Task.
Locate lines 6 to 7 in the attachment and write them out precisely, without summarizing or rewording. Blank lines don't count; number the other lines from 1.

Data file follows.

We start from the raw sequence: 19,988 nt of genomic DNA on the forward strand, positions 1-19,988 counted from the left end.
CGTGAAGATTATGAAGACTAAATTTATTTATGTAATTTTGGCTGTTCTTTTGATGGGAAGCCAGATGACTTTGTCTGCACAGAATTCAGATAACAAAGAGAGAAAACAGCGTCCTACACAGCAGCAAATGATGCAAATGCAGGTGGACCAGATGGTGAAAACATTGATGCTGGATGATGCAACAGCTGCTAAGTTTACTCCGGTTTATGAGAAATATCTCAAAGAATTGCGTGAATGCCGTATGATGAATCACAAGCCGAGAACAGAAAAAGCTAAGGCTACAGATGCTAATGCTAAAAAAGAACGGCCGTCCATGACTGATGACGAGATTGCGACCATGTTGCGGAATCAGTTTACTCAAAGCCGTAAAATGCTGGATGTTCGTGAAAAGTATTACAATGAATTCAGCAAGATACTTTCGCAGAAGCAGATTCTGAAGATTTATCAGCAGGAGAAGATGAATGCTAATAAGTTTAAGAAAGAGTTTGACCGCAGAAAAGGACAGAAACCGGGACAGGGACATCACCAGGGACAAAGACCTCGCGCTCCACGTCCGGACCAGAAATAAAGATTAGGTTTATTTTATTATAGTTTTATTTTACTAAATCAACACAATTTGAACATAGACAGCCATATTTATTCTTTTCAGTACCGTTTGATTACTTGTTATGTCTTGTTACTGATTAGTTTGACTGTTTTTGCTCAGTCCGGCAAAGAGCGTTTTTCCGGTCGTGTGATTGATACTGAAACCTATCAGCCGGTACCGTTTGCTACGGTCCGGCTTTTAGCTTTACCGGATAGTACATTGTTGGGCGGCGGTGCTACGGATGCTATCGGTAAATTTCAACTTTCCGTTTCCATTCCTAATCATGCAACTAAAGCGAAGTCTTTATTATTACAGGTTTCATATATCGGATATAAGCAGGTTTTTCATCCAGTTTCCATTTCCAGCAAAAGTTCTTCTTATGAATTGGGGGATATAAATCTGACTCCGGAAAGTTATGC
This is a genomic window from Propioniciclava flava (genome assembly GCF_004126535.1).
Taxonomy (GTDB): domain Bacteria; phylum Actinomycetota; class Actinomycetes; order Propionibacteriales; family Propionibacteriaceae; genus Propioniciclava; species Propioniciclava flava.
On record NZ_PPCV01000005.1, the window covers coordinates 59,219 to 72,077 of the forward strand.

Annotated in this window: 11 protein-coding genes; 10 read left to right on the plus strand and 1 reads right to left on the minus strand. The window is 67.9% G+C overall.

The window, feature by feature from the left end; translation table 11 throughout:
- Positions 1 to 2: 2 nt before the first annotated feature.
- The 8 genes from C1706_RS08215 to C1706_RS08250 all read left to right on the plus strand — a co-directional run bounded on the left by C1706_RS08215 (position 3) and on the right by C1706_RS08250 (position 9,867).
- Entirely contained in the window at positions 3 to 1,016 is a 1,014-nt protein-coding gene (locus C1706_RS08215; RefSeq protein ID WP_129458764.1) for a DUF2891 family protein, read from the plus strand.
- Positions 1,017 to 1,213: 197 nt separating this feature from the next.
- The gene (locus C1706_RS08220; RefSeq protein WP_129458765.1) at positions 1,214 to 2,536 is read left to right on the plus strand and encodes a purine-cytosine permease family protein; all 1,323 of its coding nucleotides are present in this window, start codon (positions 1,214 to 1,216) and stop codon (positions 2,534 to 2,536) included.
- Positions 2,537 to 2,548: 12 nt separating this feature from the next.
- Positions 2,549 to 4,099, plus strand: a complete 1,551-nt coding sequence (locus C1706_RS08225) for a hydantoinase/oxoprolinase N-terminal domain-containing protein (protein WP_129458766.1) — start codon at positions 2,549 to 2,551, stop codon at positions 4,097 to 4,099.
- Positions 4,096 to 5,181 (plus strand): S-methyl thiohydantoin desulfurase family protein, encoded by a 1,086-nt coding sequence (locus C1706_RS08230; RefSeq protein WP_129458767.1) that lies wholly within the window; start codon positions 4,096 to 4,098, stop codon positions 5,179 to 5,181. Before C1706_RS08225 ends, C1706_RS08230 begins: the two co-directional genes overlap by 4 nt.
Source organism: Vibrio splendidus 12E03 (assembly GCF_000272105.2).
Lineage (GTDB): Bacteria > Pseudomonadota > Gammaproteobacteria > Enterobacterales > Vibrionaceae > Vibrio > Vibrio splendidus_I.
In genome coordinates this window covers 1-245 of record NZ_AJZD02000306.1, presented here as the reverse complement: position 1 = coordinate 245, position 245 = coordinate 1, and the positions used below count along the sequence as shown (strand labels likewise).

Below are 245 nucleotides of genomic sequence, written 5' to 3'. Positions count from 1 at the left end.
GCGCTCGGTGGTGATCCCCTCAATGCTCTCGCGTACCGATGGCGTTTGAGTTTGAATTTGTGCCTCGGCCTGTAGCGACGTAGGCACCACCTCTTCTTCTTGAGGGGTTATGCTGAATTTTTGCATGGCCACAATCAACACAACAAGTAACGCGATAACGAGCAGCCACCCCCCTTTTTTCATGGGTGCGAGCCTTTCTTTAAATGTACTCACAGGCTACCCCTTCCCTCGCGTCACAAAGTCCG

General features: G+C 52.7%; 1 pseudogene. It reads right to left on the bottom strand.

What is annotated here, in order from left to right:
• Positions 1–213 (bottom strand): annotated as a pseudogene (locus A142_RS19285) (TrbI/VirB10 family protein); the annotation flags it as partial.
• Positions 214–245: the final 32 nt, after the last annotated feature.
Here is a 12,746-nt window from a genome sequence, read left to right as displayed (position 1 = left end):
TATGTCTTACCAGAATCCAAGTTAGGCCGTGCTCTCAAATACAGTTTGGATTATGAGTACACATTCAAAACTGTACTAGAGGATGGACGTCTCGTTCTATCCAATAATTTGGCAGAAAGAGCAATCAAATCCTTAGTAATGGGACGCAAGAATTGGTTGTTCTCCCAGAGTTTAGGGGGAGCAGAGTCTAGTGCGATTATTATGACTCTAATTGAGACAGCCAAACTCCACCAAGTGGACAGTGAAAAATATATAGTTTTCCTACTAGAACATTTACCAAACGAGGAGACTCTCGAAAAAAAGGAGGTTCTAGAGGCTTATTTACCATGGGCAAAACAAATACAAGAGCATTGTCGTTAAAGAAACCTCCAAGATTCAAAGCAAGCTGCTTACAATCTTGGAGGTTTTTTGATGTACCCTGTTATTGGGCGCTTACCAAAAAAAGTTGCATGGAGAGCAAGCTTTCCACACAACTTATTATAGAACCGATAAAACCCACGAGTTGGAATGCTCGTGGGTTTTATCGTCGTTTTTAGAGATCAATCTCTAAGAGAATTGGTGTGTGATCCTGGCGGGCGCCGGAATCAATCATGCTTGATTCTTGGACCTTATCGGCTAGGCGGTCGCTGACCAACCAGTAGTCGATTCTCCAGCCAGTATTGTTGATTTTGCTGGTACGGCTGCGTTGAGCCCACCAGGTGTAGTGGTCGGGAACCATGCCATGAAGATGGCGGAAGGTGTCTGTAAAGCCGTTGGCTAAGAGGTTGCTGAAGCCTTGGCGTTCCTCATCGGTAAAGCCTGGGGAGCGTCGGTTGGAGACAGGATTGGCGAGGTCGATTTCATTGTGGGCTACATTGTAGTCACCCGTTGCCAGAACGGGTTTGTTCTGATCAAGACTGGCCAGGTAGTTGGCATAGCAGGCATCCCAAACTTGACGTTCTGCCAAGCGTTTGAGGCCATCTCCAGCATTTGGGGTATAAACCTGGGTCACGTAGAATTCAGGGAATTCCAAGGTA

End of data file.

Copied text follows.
Annotated in this window: 11 protein-coding genes; 10 read left to right on the plus strand and 1 reads right to left on the minus strand. The window is 67.9% G+C overall.

The window, feature by feature from the left end; translation table 11 throughout: